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# How to Use Greater Than or Equal to Operator in Excel Formula

In Excel, the logical operator “greater than or equal to” is used to collate two data cells of matching data type. The sign “>=” is used to indicate the greater than equal to operator. In this article, we will have a look at some examples of using greater than or equal to operator in excel formula and learn how we actually use this operator in our worksheet.

## 7 Examples of Using Greater Than or Equal to Operator in Excel Formula

Excel logical operator helps us to simplify our work. We can easily compare two or more values with those operators. Let’s have a glance at some examples of excel greater than or equal to operator.

### 1. Simple Formula with Greater Than or Equal to Operator

We can use the simple formula operator to compare two numbers. Hence, we are going to use the dataset below. The dataset contains some students’ names in column B, their marks in column C, and we will compare their marks with the pass mark. If their marks are greater than or equal to the pass mark 33, only then it will show TRUE in column D, otherwise, it will show FALSE. So, let’s take a look at the steps of how we can use the operator in excel. STEPS:

• Firstly, select cell D5, where we wish to see if the student is passed or not.
• Secondly, write down the simple formula with the “>=” operator.
`=C5>=33`
• In cell D5, we can see that the result is TRUE. Cause it matches the condition. • Now, drag the Fill Handle down to see every student’s results. • Finally, we can view that who didn’t pass the exam. ### 2. Greater Than or Equal to Operator with IF Function

To make the result more specific, now we will use the IF function. We are using the same dataset as before. At this point, column D will unfold with the result Pass or Fail. If the marks fulfill the condition, means if the marks are greater than or equal to the pass mark 33, only then it will view as Pass. Now, the steps are listed down.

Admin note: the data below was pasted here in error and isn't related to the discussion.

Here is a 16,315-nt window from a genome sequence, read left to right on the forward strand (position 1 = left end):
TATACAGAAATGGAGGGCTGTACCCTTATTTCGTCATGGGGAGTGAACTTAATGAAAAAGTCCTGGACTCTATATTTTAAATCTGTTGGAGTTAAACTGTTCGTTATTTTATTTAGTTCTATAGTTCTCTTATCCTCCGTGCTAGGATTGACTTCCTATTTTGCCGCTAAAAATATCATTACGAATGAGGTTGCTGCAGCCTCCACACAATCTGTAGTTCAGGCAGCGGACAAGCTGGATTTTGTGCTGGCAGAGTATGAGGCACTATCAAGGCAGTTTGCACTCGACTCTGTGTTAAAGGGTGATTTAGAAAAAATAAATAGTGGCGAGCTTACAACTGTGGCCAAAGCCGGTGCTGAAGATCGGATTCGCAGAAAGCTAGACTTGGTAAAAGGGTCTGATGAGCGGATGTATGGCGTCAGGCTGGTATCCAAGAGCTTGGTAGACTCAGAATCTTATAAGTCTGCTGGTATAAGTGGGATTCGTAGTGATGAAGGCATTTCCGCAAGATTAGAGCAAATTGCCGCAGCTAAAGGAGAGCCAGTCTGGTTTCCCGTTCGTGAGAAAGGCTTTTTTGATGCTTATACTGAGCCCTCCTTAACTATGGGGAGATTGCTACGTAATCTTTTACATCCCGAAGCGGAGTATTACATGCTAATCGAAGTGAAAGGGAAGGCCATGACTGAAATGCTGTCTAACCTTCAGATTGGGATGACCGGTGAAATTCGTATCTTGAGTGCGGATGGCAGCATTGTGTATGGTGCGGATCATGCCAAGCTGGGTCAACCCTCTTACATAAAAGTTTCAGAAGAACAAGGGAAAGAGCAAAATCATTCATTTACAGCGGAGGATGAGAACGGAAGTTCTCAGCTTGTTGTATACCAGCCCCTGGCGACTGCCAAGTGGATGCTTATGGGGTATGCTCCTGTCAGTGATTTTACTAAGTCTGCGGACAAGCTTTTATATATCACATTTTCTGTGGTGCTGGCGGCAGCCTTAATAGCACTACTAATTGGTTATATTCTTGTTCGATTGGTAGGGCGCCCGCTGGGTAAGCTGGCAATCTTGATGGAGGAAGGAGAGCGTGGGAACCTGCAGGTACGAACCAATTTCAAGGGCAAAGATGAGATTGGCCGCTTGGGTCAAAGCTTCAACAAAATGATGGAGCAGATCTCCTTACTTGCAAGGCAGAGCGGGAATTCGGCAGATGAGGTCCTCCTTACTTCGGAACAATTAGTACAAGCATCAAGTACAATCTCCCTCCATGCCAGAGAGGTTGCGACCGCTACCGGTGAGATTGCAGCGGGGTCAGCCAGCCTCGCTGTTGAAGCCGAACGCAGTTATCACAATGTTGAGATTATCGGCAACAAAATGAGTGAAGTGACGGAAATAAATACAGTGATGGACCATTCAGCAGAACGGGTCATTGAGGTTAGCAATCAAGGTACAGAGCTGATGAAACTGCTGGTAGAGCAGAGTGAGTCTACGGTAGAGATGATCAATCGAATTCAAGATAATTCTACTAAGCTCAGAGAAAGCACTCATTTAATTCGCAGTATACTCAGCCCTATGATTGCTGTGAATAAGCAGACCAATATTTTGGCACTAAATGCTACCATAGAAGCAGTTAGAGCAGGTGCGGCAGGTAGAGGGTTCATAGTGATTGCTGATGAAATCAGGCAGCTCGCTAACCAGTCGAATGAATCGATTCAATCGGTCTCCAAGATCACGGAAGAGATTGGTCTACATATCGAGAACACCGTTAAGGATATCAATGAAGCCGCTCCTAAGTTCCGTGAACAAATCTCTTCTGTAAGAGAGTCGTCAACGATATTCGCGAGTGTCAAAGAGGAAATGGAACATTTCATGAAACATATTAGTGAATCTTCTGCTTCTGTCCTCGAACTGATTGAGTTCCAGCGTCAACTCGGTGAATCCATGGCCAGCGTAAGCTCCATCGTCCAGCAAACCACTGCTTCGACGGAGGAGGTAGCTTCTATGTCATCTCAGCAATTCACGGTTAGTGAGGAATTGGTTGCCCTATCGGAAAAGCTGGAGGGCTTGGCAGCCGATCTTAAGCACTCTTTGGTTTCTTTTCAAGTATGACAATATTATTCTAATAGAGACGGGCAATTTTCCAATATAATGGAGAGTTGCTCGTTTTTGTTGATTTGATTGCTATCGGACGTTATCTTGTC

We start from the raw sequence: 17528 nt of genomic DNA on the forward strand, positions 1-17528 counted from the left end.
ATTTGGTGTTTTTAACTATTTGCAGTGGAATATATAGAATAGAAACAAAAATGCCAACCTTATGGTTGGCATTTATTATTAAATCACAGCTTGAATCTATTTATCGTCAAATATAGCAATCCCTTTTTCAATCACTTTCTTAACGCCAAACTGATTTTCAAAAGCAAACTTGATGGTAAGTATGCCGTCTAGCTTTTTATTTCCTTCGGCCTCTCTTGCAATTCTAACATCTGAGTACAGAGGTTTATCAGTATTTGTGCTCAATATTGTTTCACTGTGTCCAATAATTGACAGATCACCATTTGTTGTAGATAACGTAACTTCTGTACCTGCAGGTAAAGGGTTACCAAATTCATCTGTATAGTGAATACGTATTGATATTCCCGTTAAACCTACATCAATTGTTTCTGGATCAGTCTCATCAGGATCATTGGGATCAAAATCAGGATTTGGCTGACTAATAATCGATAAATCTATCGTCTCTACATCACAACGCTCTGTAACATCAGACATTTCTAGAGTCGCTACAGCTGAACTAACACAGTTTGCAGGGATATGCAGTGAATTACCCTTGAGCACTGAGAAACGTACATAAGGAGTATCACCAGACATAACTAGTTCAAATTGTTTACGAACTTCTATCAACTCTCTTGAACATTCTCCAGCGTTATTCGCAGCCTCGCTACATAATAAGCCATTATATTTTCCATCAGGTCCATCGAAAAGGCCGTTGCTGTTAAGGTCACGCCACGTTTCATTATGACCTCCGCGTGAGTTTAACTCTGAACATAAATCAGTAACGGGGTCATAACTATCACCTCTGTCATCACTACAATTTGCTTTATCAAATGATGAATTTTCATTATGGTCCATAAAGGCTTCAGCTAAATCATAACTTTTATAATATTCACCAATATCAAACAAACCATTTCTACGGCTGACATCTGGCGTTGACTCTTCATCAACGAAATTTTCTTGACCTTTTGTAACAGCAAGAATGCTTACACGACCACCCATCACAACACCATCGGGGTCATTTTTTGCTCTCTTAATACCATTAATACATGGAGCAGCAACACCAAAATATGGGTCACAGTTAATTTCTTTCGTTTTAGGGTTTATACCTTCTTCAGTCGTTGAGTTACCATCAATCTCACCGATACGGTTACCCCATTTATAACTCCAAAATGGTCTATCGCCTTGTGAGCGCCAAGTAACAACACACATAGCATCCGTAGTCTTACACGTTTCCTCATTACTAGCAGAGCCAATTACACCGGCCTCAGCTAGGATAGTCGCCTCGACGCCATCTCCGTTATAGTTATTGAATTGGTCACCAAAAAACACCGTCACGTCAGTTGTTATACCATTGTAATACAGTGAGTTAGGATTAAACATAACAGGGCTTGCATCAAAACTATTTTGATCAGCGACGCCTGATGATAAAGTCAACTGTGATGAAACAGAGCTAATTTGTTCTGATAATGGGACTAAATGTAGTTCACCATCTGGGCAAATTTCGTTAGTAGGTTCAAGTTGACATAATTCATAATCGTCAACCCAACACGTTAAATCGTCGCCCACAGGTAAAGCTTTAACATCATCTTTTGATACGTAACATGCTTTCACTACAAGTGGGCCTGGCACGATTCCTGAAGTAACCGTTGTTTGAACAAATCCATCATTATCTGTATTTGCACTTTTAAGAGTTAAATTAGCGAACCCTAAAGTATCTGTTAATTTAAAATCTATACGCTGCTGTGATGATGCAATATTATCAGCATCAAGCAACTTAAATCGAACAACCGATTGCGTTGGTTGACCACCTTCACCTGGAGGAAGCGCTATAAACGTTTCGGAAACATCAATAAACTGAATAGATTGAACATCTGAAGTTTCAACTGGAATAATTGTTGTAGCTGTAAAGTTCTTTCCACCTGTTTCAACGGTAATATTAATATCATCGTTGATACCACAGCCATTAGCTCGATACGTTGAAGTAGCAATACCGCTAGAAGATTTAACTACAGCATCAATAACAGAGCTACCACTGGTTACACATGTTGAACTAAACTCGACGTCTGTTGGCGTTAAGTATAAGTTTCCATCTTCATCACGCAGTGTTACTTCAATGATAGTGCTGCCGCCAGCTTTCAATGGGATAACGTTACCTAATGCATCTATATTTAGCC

STEPS:

• Likewise, in the above example, select the cell where the result will be shown. So, we choose cell D5.
• After that, we compared the pass mark with their marks. So we need to take the marks column in the formula. Now, write down the formula below.
`=IF(C5>=33,"Pass","Fail")` • Again, drag the Fill Handle over cell D10. • In the end, the result is in column D. And we can easily keep on track those who are failed the exams. ### 3. Using COUNTIF Function with Greater Than or Equal to Operator

The COUNTIF function will count the number of cells with the conditional operator (“>=”). Let’s demonstrate the steps down.

STEPS:

• First, select the cell where you want to see the result.
• Next, open the COUNTIF function and select the range C5:C10.
• After that, write down the formula below.
`=COUNTIF(C5:C10,">="&DATE(2022,2,1))`
• Press Enter to see the result. We use the DATE function to compare data in the date column. The date is 01-02-2022, so if the date of the sale is greater than or equal to the dates it will count the dates. And the result is 4.